I would like to specify that I am no longer with the Government of Quebec. I was Minister of Industry and Minister of Finance for Quebec for eight years. I work in the same building as before, but in a legal firm, at Norton Rose Fulbright, where I am a strategic advisor. I am the chief Quebec negotiator for NAFTA. So it is true that in this case, I represent the Government of Quebec.
I believe I have five minutes to speak to you very briefly about five points in NAFTA that are related to Quebec's objectives.
The table is in English and I am the one who prepared it.
It's U.S. numbers using U.S. dollars, and the source is the USTR.
The American administration is obsessed with trade deficits. This table shows that we have exchanges that total $600 billion overall with the United States. The United States has a surplus in services and a deficit where goods are concerned. However, if we remove energy, and the Secretary of Commerce Wilbur Ross says that energy
is a “blameless deficit”,
and so the United States have a surplus. They also have a slight surplus in agriculture, although it could be said that agricultural trade is balanced.
In parallel with the $600 billion in American trade, there are $622 billion in investment stocks, that is to say $353 billion in American investments in Canada and $269 billion of Canadian investments in the United States.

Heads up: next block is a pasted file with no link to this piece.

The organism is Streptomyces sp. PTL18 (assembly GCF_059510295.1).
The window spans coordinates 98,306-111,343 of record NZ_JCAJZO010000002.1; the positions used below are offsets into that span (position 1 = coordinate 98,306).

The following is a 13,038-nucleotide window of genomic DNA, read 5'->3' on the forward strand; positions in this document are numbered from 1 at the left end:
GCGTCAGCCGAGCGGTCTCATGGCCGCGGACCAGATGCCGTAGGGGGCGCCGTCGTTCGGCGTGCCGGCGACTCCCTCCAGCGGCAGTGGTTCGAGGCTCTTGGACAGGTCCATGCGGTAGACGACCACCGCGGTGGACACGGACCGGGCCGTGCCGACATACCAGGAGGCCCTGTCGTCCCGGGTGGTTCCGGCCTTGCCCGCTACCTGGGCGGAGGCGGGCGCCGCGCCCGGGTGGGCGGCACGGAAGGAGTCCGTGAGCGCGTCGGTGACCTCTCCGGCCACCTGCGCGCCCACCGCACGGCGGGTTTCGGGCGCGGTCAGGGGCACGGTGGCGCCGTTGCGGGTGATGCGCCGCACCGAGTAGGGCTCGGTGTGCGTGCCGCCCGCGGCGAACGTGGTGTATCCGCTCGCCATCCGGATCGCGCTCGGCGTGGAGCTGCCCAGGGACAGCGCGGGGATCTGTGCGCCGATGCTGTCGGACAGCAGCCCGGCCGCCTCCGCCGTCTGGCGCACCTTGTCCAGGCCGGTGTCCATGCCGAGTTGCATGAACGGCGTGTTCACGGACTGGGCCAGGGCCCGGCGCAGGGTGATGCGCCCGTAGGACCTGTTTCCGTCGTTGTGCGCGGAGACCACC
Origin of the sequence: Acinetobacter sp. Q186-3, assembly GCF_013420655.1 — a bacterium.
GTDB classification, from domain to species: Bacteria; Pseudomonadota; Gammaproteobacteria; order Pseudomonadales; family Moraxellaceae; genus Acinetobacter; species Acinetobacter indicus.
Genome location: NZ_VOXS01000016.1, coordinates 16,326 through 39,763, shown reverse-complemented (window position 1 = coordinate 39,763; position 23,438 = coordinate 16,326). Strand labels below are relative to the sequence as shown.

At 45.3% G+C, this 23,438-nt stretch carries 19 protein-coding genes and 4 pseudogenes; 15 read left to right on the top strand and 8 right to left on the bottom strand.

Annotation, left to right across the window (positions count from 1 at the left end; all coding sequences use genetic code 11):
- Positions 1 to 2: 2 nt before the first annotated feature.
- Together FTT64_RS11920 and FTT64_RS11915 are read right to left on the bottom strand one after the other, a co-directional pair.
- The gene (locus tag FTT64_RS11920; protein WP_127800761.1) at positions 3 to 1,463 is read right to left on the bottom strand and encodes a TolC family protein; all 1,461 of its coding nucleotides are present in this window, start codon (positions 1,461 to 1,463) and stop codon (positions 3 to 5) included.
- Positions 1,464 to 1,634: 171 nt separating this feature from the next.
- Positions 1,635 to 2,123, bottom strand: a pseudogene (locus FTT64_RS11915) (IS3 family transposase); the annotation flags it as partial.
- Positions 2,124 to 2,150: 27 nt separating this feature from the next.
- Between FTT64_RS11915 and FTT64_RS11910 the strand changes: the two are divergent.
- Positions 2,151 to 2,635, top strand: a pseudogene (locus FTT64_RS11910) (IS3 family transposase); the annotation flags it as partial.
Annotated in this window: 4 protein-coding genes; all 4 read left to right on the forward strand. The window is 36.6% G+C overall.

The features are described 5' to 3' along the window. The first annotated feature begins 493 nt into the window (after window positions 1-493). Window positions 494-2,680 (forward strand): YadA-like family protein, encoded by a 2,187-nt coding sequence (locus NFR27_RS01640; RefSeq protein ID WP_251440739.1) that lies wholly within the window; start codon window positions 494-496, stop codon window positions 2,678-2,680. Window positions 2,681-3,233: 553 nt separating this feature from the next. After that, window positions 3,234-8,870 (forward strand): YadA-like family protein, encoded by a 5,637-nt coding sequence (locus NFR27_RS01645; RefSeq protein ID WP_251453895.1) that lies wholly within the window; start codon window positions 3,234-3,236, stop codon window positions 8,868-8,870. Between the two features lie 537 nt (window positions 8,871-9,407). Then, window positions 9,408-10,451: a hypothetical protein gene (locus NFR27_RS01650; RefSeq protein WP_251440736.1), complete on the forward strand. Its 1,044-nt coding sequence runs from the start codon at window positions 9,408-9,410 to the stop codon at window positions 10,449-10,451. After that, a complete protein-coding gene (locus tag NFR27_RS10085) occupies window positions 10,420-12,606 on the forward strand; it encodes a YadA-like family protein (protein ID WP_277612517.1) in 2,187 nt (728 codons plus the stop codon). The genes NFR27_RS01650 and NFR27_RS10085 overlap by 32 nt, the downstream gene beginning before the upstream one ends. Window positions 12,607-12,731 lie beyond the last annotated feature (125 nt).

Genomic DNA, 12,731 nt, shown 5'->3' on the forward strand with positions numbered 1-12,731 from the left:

So those are two very integrated economies. Currently, this is under attack. The first objective is, as they say in Washington,
“do no harm”.
Can we continue in this manner? To give you a better perspective, I should mention that Asian competition did not exist in its current form 25 years ago, but today it is very strong. Protectionism is not the way to fight Asian competition; it must be fought through an even greater integration of the Canadian and American economies, and strengthening value chains, because then they will be more productive. If our economies are more productive, they will be more competitive, and that will be a win-win situation for both parties.
As for our main offensive interests—because we must also have offensive interests—first there is access to public procurement, if we want to strengthen our economies. Certain big American public business opportunities are currently closed to Canadian businesses. I am thinking of everything that is included in the Buy American provisions, which are being added to. That should be one of our first important objectives, as Quebeckers and Canadians.
And then, there is the temporary admission of tradesmen and professionals. All of our enterprises—I have done a lot of consultation in Quebec and in Canada, but also in the United States—want to increase the flexibility of this temporary admission. We have to avoid the word “immigration”.
Immigration is a four-letter word.
It is not immigration currently in the United States, but trade. When you sell equipment or computer services worth $100 million, technicians and professionals need to follow, to do the work involved.